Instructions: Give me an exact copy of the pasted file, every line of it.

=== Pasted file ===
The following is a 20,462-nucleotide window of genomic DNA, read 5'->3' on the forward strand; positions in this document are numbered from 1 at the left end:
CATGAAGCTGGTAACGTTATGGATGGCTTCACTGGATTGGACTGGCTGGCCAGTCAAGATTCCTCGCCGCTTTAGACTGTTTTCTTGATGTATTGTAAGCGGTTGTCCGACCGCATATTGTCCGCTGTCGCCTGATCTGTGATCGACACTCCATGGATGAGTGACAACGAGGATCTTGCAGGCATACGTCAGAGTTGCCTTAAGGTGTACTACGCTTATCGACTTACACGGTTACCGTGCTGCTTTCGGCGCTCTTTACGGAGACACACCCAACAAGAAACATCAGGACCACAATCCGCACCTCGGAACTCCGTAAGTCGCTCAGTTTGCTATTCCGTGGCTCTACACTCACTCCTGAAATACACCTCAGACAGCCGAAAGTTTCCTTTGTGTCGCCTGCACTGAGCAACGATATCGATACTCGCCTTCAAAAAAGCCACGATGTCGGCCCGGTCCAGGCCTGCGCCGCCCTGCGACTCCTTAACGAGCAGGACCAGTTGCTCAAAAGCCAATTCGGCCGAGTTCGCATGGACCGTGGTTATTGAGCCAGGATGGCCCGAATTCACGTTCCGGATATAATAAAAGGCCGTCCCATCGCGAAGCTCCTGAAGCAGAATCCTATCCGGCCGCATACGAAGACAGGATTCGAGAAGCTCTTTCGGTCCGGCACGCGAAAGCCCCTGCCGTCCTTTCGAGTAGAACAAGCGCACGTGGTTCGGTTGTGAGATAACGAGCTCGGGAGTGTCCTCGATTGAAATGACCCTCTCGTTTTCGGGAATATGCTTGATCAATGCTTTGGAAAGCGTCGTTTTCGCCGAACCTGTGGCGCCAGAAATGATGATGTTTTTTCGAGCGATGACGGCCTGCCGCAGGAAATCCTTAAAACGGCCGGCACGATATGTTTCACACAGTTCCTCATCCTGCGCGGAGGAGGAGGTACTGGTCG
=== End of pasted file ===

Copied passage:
The following is a 20,462-nucleotide window of genomic DNA, read 5'->3' on the forward strand; positions in this document are numbered from 1 at the left end:
CATGAAGCTGGTAACGTTATGGATGGCTTCACTGGATTGGACTGGCTGGCCAGTCAAGATTCCTCGCCGCTTTAGACTGTTTTCTTGATGTATTGTAAGCGGTTGTCCGACCGCATATTGTCCGCTGTCGCCTGATCTGTGATCGACACTCCATGGATGAGTGACAACGAGGATCTTGCAGGCATACGTCAGAGTTGCCTTAAGGTGTACTACGCTTATCGACTTACACGGTTACCGTGCTGCTTTCGGCGCTCTTTACGGAGACACACCCAACAAGAAACATCAGGACCACAATCCGCACCTCGGAACTCCGTAAGTCGCTCAGTTTGCTATTCCGTGGCTCTACACTCACTCCTGAAATACACCTCAGACAGCCGAAAGTTTCCTTTGTGTCGCCTGCACTGAGCAACGATATCGATACTCGCCTTCAAAAAAGCCACGATGTCGGCCCGGTCCAGGCCTGCGCCGCCCTGCGACTCCTTAACGAGCAGGACCAGTTGCTCAAAAGCCAATTCGGCCGAGTTCGCATGGACCGTGGTTATTGAGCCAGGATGGCCCGAATTCACGTTCCGGATATAATAAAAGGCCGTCCCATCGCGAAGCTCCTGAAGCAGAATCCTATCCGGCCGCATACGAAGACAGGATTCGAGAAGCTCTTTCGGTCCGGCACGCGAAAGCCCCTGCCGTCCTTTCGAGTAGAACAAGCGCACGTGGTTCGGTTGTGAGATAACGAGCTCGGGAGTGTCCTCGATTGAAATGACCCTCTCGTTTTCGGGAATATGCTTGATCAATGCTTTGGAAAGCGTCGTTTTCGCCGAACCTGTGGCGCCAGAAATGATGATGTTTTTTCGAGCGATGACGGCCTGCCGCAGGAAATCCTTAAAACGGCCGGCACGATATGTTTCACACAGTTCCTCATCCTGCGCGGAGGAGGAGGTACTGGTCG